Korcok: My Aim Is to Make CoFoE Resonate Much More Strongly in Slovakia

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Slovak Foreign and European Affairs Minister Ivan Korcok (photo by TASR)

Bratislava, January 27 (TASR) – The aim of the Foreign Affairs Ministry is to make the Conference on the Future of Europe (CoFoE) resonate much more strongly in the Slovak political space and to add a strong Slovak impulse to the debate on what kind of EU we want in the future, Foreign Affairs Minister Ivan Korcok (an SaS nominee) stated on Thursday at the ‘Civic Europe – Mid-term Review of the CoFoE’ event in Bratislava.

“What has to be said, however, is that the CoFoE doesn’t attract as much attention as, for example, the Defence Cooperation Agreement (DCA) with the USA. But Slovakia isn’t the only country where the conference doesn’t resonate. This is the case across the European Union,” noted Korcok.

“However, we shouldn’t miss the opportunity to discuss the future of the EU actively,” the minister remarked, listing the topics that are being discussed in EU-member countries. These include the labour market, freedom of movement, the single market, the single currency, the fight against the pandemic, the environment, transport, education, the independence of the media, the protection of journalists and the protection of personal data.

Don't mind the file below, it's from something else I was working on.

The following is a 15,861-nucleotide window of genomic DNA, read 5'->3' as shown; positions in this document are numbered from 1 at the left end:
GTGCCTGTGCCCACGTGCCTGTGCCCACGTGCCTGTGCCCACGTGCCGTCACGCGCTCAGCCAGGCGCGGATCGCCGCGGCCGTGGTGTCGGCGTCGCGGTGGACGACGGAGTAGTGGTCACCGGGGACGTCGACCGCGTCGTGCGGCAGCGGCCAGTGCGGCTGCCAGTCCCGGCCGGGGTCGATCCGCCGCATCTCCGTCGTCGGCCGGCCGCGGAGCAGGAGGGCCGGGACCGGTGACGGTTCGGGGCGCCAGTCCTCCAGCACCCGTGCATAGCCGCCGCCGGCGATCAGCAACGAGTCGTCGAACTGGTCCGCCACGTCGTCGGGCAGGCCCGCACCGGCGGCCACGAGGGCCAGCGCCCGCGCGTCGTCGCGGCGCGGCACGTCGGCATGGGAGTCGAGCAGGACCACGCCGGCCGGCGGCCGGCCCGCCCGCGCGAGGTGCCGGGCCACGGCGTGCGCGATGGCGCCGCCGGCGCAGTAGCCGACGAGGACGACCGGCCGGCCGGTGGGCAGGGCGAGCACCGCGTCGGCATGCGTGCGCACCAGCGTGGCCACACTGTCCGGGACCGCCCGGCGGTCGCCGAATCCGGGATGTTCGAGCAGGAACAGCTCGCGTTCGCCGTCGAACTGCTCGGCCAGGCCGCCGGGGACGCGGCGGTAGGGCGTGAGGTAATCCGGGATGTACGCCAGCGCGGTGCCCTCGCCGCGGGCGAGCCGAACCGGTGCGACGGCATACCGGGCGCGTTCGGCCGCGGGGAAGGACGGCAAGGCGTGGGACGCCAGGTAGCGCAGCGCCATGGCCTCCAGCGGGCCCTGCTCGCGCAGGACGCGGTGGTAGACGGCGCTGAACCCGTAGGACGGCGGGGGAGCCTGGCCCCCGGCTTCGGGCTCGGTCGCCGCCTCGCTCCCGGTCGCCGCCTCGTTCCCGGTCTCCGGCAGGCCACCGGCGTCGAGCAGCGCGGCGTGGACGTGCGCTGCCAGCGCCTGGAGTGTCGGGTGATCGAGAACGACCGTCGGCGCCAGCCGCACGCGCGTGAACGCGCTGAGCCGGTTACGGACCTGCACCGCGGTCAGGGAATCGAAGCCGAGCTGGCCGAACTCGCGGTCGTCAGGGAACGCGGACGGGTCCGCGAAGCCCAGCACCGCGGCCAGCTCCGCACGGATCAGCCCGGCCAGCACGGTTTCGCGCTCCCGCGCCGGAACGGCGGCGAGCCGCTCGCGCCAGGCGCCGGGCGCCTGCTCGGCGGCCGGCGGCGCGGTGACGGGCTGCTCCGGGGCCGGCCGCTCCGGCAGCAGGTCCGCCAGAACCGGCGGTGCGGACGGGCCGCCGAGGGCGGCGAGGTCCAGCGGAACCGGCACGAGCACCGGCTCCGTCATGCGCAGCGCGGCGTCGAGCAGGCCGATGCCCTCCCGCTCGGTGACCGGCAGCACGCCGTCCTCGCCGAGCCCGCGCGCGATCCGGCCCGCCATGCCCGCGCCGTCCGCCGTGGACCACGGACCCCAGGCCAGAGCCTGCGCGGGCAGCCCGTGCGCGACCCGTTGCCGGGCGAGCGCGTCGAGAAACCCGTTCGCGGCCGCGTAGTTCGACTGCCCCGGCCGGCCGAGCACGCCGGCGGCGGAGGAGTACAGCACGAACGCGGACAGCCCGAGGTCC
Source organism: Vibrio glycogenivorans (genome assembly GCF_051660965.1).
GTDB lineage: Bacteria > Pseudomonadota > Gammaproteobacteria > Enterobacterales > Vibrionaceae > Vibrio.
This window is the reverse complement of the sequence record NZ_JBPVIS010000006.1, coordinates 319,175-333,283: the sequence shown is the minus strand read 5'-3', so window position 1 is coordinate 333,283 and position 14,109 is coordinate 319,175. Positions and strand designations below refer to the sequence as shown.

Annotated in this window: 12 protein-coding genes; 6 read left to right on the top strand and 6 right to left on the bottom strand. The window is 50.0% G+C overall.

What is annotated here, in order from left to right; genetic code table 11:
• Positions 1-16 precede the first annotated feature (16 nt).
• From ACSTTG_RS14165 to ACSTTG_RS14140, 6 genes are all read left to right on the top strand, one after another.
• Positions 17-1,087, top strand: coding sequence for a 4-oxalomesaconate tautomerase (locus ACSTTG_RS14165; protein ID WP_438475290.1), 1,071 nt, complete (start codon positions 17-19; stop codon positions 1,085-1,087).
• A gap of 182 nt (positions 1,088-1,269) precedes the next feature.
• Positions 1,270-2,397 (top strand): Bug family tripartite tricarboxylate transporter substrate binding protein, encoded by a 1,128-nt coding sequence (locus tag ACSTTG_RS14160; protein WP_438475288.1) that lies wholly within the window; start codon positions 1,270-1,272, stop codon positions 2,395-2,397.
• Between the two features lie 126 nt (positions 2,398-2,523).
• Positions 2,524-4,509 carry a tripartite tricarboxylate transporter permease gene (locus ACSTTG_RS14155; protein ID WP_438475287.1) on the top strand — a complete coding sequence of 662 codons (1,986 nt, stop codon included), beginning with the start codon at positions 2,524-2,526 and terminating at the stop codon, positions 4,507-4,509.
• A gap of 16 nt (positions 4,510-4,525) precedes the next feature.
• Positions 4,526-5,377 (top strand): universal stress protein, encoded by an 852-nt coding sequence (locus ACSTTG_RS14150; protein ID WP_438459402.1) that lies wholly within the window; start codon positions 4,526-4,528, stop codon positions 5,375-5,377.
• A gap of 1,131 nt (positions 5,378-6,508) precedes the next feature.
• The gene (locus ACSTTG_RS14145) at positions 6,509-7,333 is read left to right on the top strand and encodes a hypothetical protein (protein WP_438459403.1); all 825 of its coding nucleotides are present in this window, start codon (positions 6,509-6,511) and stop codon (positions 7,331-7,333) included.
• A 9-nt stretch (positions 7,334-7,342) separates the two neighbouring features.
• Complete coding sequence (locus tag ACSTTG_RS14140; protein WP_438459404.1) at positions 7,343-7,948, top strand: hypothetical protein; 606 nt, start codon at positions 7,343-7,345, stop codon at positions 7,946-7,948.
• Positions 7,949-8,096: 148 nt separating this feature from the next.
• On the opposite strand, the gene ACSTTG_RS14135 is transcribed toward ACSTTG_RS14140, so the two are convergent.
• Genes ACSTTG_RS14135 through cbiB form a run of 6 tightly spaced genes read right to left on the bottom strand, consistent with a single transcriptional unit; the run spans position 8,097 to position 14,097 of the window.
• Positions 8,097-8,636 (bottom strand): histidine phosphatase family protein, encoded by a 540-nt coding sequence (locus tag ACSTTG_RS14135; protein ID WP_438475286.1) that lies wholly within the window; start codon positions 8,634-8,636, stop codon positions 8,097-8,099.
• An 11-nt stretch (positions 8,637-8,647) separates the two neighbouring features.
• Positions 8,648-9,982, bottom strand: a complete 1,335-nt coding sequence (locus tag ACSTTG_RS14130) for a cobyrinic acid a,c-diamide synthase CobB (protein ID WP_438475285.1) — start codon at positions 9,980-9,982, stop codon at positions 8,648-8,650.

“Personally, I’m curious about the discussions on the EU’s place in the world,” he stated, adding that he can feel people’s frustration with the disunity of the EU as well his own. “I’m confronted with the fact that the EU has repeatedly declared that it wants to be more influential … but on the other hand we aren’t the global player we’d like to be,” the minister explained.

At the same time, Korcok expressed his appreciation for the fact that the EU is “absolutely united” when it comes to the crisis on Ukraine’s border, which threatens “the entire security architecture of the Union”.

According to Korcok, migration is a topic on which there are broad disagreements both in the EU and in Slovakia, but this is exactly what the CoFoE is about, he said – “the ability to reconcile big plans and expectations with the reality of resources and the ability to find a compromise”.